Here are some interesting videos on the topic of political animosity and polarization, again in no particular order. (Comment on these and other videos in our Videos Discussion Topic.)

Is ideological reconciliation “cool?”

It wasn’t really extraordinary that NBC’s Saturday Night Live comedian Pete Davidson apologized for what he conceded was “a poor choice” in how he roasted GOP congressional candidate and Afghan war veteran Dan Crenshaw.  What is extraordinary is that SNL felt it was fresh entertainment for a clear liberal and clear conservative to sit on the hippest of late night TV stages together and laugh both at and with one another. Wait … it’s cool to respect ideological opponents?  And have fun doing it?! The pendulum is turning, I’m telling you.  Prejudice of any type? #uncool.

Smerconish on who’s to blame for polarization

In video commentary on CNN, commentator Michael Smerconish leverages four recent studies to argue that the vast majority of the populous is not actually divided, the politicians are just manipulating us to believe we are.  Coincidentally, e.pluribus.US had already told you about three of those four studies (register for email updates if you want to stay ahead of the crowd :-).  (Brief and informative, 3:15)

Comment: The Exhausted Majority

Visualization of research on polarization in US Congress

Michigan State University associate professor of psychology and global urban studies Zachary Neal‘s team gathered data on (non) collaboration in Congress and documented increasing polarization from at least 1973.  They explain and visualize it in this video.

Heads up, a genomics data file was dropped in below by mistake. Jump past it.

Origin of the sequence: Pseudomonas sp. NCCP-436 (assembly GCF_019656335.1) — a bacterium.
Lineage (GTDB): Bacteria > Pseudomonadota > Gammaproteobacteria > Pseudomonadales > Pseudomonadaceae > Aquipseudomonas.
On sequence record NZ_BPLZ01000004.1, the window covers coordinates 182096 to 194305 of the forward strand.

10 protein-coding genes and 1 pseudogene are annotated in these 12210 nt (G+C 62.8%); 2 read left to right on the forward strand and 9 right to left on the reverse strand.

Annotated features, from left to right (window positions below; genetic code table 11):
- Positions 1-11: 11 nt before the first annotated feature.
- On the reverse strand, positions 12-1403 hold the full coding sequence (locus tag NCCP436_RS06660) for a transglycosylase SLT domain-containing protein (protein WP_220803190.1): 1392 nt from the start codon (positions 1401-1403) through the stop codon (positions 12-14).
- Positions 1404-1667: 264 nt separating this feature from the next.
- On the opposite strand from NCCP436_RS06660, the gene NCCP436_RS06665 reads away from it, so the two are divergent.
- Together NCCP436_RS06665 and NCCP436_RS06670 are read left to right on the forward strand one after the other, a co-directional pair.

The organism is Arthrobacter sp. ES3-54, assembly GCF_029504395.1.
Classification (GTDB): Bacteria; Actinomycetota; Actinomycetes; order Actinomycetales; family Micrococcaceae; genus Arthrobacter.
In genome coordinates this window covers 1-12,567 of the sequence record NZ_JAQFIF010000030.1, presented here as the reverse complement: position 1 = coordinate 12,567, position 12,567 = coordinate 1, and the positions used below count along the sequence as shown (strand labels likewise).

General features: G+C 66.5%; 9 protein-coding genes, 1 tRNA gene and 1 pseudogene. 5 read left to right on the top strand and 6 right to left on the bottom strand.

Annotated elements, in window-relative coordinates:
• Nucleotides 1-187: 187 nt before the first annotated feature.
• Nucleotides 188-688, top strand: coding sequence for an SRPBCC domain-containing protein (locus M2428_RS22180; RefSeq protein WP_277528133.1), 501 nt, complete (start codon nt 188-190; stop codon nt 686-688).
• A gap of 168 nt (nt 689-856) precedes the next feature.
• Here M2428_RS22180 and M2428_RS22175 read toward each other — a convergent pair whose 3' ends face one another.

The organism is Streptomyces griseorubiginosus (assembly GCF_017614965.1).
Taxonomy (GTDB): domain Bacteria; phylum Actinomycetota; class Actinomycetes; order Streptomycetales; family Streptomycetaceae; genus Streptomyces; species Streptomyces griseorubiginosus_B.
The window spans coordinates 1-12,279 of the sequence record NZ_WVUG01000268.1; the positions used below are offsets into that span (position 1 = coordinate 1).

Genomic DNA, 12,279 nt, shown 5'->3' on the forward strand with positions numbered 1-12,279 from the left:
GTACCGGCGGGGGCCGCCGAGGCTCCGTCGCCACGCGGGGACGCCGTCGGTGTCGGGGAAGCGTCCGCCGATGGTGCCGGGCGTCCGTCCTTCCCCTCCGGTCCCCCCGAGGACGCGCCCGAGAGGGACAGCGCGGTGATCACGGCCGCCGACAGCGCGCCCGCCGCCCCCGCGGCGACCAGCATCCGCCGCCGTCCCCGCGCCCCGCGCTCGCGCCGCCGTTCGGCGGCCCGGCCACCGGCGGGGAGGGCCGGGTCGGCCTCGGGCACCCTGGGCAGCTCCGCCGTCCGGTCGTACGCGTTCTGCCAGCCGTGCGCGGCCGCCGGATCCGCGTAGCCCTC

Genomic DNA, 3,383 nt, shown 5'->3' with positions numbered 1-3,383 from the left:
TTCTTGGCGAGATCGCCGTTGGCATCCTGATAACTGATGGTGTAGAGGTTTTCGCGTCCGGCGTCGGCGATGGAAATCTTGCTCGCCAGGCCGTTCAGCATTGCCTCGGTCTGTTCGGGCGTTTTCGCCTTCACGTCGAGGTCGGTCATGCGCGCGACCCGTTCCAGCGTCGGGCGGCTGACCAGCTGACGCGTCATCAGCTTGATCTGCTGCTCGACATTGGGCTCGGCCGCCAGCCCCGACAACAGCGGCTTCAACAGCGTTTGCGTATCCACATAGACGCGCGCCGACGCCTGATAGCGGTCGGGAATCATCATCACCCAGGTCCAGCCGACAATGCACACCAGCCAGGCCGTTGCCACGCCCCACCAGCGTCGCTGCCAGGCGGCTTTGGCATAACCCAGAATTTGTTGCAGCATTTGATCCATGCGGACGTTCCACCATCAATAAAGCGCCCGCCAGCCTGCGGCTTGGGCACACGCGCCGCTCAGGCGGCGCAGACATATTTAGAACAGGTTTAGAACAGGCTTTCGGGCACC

Heineken World’s Apart Campaign

I’m somewhat conflicted in sharing this video because it simplifies the issue, is arguably trite, definitely commercial and we can assume there was selection bias in what they chose to edit out.   But it is compelling, and does a very effective job of illustrating a basic point: that even significant world view differences need not interfere with our ability to appreciate, associate with and collaborate in a rewarding way with others. Often, the animosity we develop toward others is simply an unjustified, counterproductive fabrication. (Shout-out to my friend Pam Sogge for citing this one.)

Interview with Amy Chua, author of “Political Tribes.”

From CNBC: “Amy Chua, Yale Law School professor, discusses how the U.S. political discussion has segregated the electorate into political tribes.”  I read Political Tribes and it’s insightful.  Chua does a good job in this interview framing discussion about this topic.

Comment on these and other videos in our Videos Discussion Topic.


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